[Cryptography] Opening Discussion: Speculation on "BULLRUN"

Phillip Hallam-Baker hallam at gmail.com
Sat Sep 7 16:12:54 EDT 2013

On Sat, Sep 7, 2013 at 5:19 AM, ianG <iang at iang.org> wrote:

> On 7/09/13 10:15 AM, Gregory Perry wrote:
>  Correct me if I am wrong, but in my humble opinion the original intent
>> of the DNSSEC framework was to provide for cryptographic authenticity
>> of the Domain Name Service, not for confidentiality (although that
>> would have been a bonus).
> If so, then the domain owner can deliver a public key with authenticity
> using the DNS.  This strikes a deathblow to the CA industry.  This threat
> is enough for CAs to spend a significant amount of money slowing down its
> development [0].
> How much more obvious does it get [1] ?

Good theory only the CA industry tried very hard to deploy and was
prevented from doing so because Randy Bush abused his position as DNSEXT
chair to prevent modification of the spec to meet the deployment
requirements in .com.

DNSSEC would have deployed in 2003 with the DNS ATLAS upgrade had the IETF
followed the clear consensus of the DNSEXT working group and approved the
OPT-IN proposal. The code was written and ready to deploy.

I told the IESG and the IAB that the VeriSign position was no bluff and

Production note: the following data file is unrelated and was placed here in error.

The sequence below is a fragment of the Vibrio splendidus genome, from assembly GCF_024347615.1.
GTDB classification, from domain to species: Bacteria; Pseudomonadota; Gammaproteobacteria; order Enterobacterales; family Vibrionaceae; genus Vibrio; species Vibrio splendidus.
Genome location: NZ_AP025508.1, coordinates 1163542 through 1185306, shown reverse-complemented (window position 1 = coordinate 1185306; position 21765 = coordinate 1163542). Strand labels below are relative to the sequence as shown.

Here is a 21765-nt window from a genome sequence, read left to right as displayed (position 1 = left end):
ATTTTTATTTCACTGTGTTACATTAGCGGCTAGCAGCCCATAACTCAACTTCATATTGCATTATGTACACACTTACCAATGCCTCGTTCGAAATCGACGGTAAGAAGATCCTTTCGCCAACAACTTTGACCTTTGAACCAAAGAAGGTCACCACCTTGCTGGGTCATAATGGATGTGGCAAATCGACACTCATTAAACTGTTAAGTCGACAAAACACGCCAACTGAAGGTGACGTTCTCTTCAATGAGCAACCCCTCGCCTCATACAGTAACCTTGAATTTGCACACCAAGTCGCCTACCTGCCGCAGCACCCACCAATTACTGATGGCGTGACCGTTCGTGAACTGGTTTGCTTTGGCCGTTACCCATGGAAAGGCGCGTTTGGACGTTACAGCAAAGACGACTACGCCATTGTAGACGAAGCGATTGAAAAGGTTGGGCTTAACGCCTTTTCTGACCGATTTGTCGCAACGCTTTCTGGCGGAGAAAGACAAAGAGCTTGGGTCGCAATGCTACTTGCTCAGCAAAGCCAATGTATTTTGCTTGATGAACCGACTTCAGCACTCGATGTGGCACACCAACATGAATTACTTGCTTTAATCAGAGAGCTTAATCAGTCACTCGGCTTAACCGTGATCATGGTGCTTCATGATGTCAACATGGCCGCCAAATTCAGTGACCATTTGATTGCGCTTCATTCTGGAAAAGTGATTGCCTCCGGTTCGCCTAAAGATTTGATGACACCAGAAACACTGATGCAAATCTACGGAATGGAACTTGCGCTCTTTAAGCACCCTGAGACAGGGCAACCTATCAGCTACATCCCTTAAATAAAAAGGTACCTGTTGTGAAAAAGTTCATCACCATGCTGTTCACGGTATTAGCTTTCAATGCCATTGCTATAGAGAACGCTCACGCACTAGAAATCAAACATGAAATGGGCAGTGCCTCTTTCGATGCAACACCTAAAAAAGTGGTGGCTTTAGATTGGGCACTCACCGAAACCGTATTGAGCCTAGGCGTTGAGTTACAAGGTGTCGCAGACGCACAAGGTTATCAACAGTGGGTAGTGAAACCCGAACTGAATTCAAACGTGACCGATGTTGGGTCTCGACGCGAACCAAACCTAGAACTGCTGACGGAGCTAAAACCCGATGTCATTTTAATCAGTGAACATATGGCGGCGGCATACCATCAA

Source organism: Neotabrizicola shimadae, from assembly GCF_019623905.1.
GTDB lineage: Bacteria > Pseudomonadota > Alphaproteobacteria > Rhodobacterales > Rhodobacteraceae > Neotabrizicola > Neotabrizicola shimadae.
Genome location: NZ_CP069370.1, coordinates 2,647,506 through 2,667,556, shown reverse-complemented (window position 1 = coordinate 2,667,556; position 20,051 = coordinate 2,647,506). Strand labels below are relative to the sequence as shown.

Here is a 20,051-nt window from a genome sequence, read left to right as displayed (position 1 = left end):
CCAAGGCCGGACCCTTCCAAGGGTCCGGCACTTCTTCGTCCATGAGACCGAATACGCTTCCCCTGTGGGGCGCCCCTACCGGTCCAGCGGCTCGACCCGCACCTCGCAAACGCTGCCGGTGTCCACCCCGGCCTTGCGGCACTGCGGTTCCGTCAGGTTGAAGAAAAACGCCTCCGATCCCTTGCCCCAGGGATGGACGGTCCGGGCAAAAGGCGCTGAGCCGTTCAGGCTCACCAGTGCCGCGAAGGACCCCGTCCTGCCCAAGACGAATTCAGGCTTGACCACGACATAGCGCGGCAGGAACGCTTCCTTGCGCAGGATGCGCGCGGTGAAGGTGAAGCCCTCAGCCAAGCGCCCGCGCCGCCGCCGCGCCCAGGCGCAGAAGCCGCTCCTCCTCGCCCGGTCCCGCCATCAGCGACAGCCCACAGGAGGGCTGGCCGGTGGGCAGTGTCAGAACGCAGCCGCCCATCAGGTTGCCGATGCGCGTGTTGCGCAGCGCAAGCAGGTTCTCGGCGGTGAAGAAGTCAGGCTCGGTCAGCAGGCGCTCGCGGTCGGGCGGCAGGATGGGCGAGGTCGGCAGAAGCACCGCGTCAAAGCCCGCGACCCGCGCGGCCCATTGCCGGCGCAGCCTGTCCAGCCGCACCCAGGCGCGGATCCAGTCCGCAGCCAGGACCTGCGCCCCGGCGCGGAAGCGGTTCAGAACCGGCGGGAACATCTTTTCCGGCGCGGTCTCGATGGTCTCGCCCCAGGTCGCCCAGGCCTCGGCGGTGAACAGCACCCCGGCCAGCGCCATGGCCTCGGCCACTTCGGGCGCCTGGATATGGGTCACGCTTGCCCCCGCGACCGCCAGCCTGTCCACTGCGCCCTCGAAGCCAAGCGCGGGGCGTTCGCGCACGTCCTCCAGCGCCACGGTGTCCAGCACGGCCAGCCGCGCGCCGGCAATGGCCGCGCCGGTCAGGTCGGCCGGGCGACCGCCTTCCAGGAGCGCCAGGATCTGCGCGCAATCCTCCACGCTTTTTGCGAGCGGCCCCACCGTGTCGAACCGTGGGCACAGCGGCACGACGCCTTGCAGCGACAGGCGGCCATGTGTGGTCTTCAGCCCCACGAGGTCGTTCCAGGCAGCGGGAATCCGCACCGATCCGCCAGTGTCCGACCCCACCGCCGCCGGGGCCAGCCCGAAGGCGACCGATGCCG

that if OPT-IN did not get approved there would be no deployment in .com. A
business is not going to spend $100million on deployment of a feature that
has no proven market demand when the same job can be done for $5 million
with only minor changes.

CAs do not make their money in the ways you imagine. If there was any
business case for DNSSEC I will have no problem at all finding people
willing to pay $50-100 to have a CA run their DNSSEC for them because that
is going to be a lot cheaper than finding a geek with the skills needed to
do the configuration let alone do the work.

One reason that PGP has not spread very far is that there is no group that
has a commercial interest in marketing it.

At the moment revenues from S/MIME are insignificant for all the CAs.
Comodo gives away S/MIME certs for free. Its just not worth enough to try
to charge for right now.

If we can get people using secure email or DNSSEC on a large scale then CAs
will figure out how to make money from it. But right now nobody is making a
profit from either.

Website: http://hallambaker.com/
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